Porsche celebrates both its return to the 24 Hours of Le Mans and its record 16 victories in the French classic.
Porsche celebrates both its return to the 24 Hours of Le Mans and its record 16 victories in the French classic with a special display, “24 Hours for Eternity. Le Mans,” at the Porsche Museum in Stuttgart-Zuffenhausen, Germany. The exhibition, which includes more than 20 Porsches that have raced at Le Mans, opened today and runs through July 13.
As a special event within the special exhibition, the museum will be open throughout the running of the race June 14-15 with visitors able to follow the progress in a public viewing on monitors both inside and outside the museum. Admission fees will be waived for the Le Mans-viewing weekend.
Throughout the exhibition, the interior of the museum has been turned into a miniature version of the famed Le Mans circuit with various Porsches placed not only to be viewed but to be seen in simulated racing situations. The exhibition includes full-scale wall art.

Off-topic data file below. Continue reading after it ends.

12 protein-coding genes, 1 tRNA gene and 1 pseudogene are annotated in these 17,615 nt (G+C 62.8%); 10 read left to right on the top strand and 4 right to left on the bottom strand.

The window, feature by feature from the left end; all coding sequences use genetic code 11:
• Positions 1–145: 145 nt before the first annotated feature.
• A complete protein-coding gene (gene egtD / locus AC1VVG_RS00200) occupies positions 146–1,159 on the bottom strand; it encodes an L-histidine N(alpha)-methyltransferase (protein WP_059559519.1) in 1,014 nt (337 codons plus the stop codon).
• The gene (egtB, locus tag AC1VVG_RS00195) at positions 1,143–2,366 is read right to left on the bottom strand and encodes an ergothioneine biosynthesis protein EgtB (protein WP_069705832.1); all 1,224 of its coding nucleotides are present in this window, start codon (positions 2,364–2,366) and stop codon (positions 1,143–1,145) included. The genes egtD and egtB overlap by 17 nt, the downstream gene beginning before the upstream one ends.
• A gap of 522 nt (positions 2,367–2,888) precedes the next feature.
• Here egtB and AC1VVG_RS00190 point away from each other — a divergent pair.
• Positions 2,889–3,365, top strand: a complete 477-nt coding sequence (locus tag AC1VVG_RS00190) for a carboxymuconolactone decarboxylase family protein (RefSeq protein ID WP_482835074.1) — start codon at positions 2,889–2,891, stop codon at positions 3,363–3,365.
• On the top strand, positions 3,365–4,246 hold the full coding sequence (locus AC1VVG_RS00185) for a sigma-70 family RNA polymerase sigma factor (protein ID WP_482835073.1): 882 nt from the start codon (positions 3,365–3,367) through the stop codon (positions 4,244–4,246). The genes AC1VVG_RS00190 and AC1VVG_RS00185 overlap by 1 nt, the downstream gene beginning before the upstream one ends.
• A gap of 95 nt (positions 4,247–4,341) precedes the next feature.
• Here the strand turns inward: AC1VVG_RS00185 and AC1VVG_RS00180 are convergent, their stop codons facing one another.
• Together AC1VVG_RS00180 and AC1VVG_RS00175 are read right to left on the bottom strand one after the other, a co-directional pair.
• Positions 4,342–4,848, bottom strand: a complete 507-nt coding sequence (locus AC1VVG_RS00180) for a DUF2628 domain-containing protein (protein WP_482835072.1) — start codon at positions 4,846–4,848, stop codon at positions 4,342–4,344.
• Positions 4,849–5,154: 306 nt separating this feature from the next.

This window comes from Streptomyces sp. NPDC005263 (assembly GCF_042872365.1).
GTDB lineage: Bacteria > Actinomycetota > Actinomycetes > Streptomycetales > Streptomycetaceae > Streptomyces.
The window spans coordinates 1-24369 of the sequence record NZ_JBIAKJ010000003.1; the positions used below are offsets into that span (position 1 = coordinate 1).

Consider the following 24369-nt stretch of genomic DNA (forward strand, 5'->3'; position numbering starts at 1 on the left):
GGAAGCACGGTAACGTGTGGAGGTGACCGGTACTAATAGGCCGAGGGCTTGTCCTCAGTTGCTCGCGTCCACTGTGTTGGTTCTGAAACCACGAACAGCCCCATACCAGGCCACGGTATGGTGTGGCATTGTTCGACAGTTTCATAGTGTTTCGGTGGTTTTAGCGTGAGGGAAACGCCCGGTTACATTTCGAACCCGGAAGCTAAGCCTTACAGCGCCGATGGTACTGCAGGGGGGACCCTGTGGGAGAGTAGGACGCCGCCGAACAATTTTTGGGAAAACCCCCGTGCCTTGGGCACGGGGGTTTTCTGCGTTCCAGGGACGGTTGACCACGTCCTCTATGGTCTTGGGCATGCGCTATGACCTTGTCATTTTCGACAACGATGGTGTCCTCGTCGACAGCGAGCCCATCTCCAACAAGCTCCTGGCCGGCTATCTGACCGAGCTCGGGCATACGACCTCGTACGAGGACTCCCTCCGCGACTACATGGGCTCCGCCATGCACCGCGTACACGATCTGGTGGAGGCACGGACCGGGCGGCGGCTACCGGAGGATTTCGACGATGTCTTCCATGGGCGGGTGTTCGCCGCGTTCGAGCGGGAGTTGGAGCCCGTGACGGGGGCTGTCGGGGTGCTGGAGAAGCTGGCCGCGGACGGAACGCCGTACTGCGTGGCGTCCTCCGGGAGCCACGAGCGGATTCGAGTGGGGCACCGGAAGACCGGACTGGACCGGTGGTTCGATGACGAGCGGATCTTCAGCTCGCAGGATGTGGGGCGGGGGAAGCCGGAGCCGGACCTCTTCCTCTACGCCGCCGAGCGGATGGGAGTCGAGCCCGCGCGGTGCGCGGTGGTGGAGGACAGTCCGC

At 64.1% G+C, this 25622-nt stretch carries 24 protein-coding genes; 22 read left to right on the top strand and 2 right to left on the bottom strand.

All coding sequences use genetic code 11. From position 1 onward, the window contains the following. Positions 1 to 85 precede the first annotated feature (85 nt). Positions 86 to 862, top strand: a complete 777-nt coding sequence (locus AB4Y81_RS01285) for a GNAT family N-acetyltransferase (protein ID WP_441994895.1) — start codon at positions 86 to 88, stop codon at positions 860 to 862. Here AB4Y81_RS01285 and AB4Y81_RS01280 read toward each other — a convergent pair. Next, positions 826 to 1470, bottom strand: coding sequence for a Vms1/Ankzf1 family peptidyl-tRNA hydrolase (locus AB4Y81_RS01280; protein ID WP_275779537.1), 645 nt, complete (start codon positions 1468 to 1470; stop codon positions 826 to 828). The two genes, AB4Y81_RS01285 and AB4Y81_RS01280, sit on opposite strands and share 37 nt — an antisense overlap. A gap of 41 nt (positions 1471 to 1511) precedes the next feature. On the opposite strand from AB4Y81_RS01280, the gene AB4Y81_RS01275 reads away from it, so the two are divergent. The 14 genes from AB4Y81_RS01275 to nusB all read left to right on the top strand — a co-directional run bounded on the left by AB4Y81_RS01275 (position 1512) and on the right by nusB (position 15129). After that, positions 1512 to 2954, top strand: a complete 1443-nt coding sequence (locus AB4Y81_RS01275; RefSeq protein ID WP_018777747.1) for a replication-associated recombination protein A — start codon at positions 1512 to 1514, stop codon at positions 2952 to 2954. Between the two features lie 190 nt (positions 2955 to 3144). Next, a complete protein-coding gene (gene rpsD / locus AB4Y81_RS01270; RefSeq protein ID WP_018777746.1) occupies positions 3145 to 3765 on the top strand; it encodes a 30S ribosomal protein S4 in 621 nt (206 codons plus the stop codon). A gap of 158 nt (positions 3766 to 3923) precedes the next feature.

Porsche made its debut at Le Mans in 1951 when Auguest Veuillet and Edmund Mouche drove a 356 with skirted front and rear wheels to win the 751-1100cc class while finishing 20th overall. They repeated the class victory in 1952, when they were 11th overall.
Other class victories ensued — Paul Frere and Richard von Frankenberg drove a Porsche 550 coupe to victory in the 1101-1500cc category in 1953.
Porsche scored its first overall victory in 1970 — in fact, Porsche’s ran 1-2-3, and also took 6th, 7th and 9th that year — with Hans Herrmann and Richard Attwood winning in a 917L. Not only did Porsche win, but it showed the depth of its engineering with a 917L, 917 LH, 908, 916/6 and 911S among the first nine in the final standings that year.
In addition to the cars, the exhibit includes helmets and other pieces, including Ferry Porsche’s personal diary.
As part of the exhibition, the museum’s shop will offer 1:43 scale models of all of Porsche’s 16 Le Mans-winning cars.